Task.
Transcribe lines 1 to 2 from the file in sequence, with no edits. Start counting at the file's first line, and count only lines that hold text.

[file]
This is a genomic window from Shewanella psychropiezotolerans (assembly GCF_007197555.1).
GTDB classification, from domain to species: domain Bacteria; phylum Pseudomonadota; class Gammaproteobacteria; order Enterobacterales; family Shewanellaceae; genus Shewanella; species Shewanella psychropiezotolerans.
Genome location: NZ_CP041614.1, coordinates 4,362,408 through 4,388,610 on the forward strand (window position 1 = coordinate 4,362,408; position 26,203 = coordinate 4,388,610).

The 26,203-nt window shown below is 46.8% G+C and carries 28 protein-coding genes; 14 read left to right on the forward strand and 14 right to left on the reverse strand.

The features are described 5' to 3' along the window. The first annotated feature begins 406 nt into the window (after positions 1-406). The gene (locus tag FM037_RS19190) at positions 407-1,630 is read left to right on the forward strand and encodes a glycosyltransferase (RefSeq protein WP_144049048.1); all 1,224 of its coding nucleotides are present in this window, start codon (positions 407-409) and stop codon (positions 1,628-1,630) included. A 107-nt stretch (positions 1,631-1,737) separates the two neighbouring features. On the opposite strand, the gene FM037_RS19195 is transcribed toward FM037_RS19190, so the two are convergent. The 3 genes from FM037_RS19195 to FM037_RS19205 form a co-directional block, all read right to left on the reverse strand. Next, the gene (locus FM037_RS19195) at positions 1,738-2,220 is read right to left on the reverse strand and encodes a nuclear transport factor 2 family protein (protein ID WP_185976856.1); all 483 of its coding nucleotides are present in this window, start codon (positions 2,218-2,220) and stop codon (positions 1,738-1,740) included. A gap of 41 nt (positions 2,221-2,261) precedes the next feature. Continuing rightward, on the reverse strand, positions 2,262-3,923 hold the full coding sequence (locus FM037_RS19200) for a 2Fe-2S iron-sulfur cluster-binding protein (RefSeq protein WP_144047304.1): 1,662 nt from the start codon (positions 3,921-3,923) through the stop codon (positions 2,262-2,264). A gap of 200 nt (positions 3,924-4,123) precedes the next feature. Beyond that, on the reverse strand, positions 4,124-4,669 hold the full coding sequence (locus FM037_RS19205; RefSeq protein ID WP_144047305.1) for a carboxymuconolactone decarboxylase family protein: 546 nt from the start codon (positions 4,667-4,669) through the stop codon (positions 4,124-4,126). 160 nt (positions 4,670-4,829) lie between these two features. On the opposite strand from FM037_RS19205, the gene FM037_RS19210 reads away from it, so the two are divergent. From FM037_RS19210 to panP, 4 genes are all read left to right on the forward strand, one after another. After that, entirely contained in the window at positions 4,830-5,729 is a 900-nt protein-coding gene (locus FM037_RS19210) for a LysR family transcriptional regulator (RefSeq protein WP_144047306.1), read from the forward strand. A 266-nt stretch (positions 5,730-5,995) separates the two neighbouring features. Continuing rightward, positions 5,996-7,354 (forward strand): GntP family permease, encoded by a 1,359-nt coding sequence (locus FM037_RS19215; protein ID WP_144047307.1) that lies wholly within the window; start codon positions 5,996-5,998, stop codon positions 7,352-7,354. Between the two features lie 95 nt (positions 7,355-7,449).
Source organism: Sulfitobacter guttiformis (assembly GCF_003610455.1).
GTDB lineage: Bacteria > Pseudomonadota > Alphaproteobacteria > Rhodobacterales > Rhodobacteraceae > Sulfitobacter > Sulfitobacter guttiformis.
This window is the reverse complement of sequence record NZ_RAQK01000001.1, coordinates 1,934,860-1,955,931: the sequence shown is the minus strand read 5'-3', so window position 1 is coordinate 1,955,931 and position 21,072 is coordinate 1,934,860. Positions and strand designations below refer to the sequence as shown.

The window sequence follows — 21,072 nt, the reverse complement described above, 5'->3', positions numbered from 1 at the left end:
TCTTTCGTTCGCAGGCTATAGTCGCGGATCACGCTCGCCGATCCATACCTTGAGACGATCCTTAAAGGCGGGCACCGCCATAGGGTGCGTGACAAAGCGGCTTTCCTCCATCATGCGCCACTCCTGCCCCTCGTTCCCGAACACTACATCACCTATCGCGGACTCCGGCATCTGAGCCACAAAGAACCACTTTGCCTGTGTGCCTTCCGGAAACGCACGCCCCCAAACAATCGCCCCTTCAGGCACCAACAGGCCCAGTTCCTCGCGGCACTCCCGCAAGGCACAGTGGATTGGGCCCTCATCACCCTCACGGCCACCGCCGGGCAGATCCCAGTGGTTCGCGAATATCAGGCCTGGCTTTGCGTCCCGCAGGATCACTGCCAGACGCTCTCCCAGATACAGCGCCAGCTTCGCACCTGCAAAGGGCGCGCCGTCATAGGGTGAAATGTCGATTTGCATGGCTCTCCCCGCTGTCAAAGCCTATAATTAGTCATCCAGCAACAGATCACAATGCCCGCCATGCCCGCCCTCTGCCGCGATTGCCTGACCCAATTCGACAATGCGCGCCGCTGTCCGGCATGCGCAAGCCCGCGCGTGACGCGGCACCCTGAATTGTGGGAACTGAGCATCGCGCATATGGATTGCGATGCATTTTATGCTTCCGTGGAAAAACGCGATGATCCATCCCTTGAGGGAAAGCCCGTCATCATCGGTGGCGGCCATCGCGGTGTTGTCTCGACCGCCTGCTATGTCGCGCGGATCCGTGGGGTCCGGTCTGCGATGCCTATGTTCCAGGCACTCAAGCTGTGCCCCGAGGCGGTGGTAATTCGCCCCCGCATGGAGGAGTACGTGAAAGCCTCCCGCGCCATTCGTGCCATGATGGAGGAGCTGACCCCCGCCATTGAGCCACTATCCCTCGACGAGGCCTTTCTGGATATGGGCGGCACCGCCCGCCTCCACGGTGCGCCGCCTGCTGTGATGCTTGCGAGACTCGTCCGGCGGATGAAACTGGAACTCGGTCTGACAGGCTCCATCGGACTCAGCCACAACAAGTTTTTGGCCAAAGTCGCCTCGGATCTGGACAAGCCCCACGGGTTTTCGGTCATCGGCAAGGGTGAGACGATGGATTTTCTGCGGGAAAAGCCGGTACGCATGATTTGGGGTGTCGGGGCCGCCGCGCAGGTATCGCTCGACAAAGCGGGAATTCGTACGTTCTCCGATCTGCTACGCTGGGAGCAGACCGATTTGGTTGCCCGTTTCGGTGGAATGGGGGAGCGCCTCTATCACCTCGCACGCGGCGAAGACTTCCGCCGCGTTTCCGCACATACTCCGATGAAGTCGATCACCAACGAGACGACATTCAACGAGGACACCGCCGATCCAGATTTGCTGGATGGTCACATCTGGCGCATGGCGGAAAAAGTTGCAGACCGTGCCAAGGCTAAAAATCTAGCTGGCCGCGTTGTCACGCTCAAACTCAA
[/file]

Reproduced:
This is a genomic window from Shewanella psychropiezotolerans (assembly GCF_007197555.1).
GTDB classification, from domain to species: domain Bacteria; phylum Pseudomonadota; class Gammaproteobacteria; order Enterobacterales; family Shewanellaceae; genus Shewanella; species Shewanella psychropiezotolerans.